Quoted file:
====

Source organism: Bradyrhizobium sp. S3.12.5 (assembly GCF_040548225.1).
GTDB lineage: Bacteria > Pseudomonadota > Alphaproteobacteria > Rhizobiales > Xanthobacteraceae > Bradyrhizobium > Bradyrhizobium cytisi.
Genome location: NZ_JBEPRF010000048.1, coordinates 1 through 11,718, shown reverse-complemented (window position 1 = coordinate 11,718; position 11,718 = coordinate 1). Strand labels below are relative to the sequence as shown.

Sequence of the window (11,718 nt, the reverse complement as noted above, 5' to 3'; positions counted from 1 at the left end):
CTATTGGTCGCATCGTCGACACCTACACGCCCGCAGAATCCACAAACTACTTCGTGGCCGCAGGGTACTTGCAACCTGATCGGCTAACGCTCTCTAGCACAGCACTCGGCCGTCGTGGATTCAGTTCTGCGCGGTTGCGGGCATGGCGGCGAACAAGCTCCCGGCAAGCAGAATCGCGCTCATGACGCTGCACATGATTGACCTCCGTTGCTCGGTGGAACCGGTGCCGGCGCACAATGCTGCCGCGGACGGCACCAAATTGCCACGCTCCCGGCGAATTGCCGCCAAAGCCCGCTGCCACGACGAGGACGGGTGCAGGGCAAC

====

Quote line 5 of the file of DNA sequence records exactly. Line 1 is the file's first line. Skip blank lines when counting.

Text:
CTATTGGTCGCATCGTCGACACCTACACGCCCGCAGAATCCACAAACTACTTCGTGGCCGCAGGGTACTTGCAACCTGATCGGCTAACGCTCTCTAGCACAGCACTCGGCCGTCGTGGATTCAGTTCTGCGCGGTTGCGGGCATGGCGGCGAACAAGCTCCCGGCAAGCAGAATCGCGCTCATGACGCTGCACATGATTGACCTCCGTTGCTCGGTGGAACCGGTGCCGGCGCACAATGCTGCCGCGGACGGCACCAAATTGCCACGCTCCCGGCGAATTGCCGCCAAAGCCCGCTGCCACGACGAGGACGGGTGCAGGGCAAC